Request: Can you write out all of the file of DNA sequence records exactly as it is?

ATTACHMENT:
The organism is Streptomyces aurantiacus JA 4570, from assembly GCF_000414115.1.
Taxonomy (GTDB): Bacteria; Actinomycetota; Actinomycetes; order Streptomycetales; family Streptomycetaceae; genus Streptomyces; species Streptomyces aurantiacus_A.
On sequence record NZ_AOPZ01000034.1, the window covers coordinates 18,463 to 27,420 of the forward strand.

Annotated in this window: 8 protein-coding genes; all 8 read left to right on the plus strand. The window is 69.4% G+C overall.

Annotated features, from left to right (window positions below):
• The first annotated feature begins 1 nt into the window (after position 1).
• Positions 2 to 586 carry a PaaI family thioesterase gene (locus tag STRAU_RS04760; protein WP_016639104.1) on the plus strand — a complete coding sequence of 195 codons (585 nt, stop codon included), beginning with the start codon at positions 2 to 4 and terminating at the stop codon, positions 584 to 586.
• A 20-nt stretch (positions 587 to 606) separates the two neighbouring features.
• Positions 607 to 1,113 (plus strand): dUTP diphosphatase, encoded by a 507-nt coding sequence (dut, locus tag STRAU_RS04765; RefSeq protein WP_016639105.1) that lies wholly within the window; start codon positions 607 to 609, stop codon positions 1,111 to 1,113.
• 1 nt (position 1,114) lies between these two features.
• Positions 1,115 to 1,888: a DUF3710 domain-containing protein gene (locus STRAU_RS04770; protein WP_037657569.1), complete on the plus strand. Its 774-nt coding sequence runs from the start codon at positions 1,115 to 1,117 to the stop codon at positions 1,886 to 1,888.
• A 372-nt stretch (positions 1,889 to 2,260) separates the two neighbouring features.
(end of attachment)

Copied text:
The organism is Streptomyces aurantiacus JA 4570, from assembly GCF_000414115.1.
Taxonomy (GTDB): Bacteria; Actinomycetota; Actinomycetes; order Streptomycetales; family Streptomycetaceae; genus Streptomyces; species Streptomyces aurantiacus_A.
On sequence record NZ_AOPZ01000034.1, the window covers coordinates 18,463 to 27,420 of the forward strand.

Annotated in this window: 8 protein-coding genes; all 8 read left to right on the plus strand. The window is 69.4% G+C overall.

Annotated features, from left to right (window positions below):
• The first annotated feature begins 1 nt into the window (after position 1).
• Positions 2 to 586 carry a PaaI family thioesterase gene (locus tag STRAU_RS04760; protein WP_016639104.1) on the plus strand — a complete coding sequence of 195 codons (585 nt, stop codon included), beginning with the start codon at positions 2 to 4 and terminating at the stop codon, positions 584 to 586.
• A 20-nt stretch (positions 587 to 606) separates the two neighbouring features.
• Positions 607 to 1,113 (plus strand): dUTP diphosphatase, encoded by a 507-nt coding sequence (dut, locus tag STRAU_RS04765; RefSeq protein WP_016639105.1) that lies wholly within the window; start codon positions 607 to 609, stop codon positions 1,111 to 1,113.
• 1 nt (position 1,114) lies between these two features.
• Positions 1,115 to 1,888: a DUF3710 domain-containing protein gene (locus STRAU_RS04770; protein WP_037657569.1), complete on the plus strand. Its 774-nt coding sequence runs from the start codon at positions 1,115 to 1,117 to the stop codon at positions 1,886 to 1,888.
• A 372-nt stretch (positions 1,889 to 2,260) separates the two neighbouring features.